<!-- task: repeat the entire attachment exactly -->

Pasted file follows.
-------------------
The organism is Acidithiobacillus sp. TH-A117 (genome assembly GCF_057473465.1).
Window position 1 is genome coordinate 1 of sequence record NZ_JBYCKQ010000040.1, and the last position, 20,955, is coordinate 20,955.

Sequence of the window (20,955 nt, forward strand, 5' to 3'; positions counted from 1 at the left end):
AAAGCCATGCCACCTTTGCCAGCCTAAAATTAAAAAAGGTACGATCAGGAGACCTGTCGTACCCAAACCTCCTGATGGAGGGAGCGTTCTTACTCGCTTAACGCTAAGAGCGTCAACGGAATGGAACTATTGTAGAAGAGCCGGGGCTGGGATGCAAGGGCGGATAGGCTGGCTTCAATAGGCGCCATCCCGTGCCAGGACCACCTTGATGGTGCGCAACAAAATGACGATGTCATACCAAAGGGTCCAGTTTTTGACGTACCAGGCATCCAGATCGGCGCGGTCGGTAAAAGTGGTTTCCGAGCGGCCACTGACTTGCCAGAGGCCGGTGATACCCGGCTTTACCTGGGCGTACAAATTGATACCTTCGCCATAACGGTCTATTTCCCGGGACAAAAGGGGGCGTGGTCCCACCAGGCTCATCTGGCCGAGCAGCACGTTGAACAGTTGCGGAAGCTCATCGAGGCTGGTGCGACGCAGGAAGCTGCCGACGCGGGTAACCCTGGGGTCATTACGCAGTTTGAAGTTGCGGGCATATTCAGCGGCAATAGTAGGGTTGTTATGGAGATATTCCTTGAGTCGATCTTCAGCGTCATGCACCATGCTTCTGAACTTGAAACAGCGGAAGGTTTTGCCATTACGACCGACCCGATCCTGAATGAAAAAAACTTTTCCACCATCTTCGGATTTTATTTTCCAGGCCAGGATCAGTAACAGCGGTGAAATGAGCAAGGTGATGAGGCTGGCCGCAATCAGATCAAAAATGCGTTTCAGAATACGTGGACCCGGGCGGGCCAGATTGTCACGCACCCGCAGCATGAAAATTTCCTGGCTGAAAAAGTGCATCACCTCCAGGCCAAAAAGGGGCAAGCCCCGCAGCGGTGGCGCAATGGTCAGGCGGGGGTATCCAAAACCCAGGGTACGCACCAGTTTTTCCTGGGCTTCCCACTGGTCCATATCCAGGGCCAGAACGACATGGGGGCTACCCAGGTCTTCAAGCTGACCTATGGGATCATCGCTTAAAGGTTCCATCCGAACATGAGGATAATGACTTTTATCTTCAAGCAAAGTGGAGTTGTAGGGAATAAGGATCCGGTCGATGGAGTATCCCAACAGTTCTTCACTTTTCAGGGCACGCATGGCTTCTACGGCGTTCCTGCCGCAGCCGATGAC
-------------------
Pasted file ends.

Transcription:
The organism is Acidithiobacillus sp. TH-A117 (genome assembly GCF_057473465.1).
Window position 1 is genome coordinate 1 of sequence record NZ_JBYCKQ010000040.1, and the last position, 20,955, is coordinate 20,955.

Sequence of the window (20,955 nt, forward strand, 5' to 3'; positions counted from 1 at the left end):
AAAGCCATGCCACCTTTGCCAGCCTAAAATTAAAAAAGGTACGATCAGGAGACCTGTCGTACCCAAACCTCCTGATGGAGGGAGCGTTCTTACTCGCTTAACGCTAAGAGCGTCAACGGAATGGAACTATTGTAGAAGAGCCGGGGCTGGGATGCAAGGGCGGATAGGCTGGCTTCAATAGGCGCCATCCCGTGCCAGGACCACCTTGATGGTGCGCAACAAAATGACGATGTCATACCAAAGGGTCCAGTTTTTGACGTACCAGGCATCCAGATCGGCGCGGTCGGTAAAAGTGGTTTCCGAGCGGCCACTGACTTGCCAGAGGCCGGTGATACCCGGCTTTACCTGGGCGTACAAATTGATACCTTCGCCATAACGGTCTATTTCCCGGGACAAAAGGGGGCGTGGTCCCACCAGGCTCATCTGGCCGAGCAGCACGTTGAACAGTTGCGGAAGCTCATCGAGGCTGGTGCGACGCAGGAAGCTGCCGACGCGGGTAACCCTGGGGTCATTACGCAGTTTGAAGTTGCGGGCATATTCAGCGGCAATAGTAGGGTTGTTATGGAGATATTCCTTGAGTCGATCTTCAGCGTCATGCACCATGCTTCTGAACTTGAAACAGCGGAAGGTTTTGCCATTACGACCGACCCGATCCTGAATGAAAAAAACTTTTCCACCATCTTCGGATTTTATTTTCCAGGCCAGGATCAGTAACAGCGGTGAAATGAGCAAGGTGATGAGGCTGGCCGCAATCAGATCAAAAATGCGTTTCAGAATACGTGGACCCGGGCGGGCCAGATTGTCACGCACCCGCAGCATGAAAATTTCCTGGCTGAAAAAGTGCATCACCTCCAGGCCAAAAAGGGGCAAGCCCCGCAGCGGTGGCGCAATGGTCAGGCGGGGGTATCCAAAACCCAGGGTACGCACCAGTTTTTCCTGGGCTTCCCACTGGTCCATATCCAGGGCCAGAACGACATGGGGGCTACCCAGGTCTTCAAGCTGACCTATGGGATCATCGCTTAAAGGTTCCATCCGAACATGAGGATAATGACTTTTATCTTCAAGCAAAGTGGAGTTGTAGGGAATAAGGATCCGGTCGATGGAGTATCCCAACAGTTCTTCACTTTTCAGGGCACGCATGGCTTCTACGGCGTTCCTGCCGCAGCCGATGAC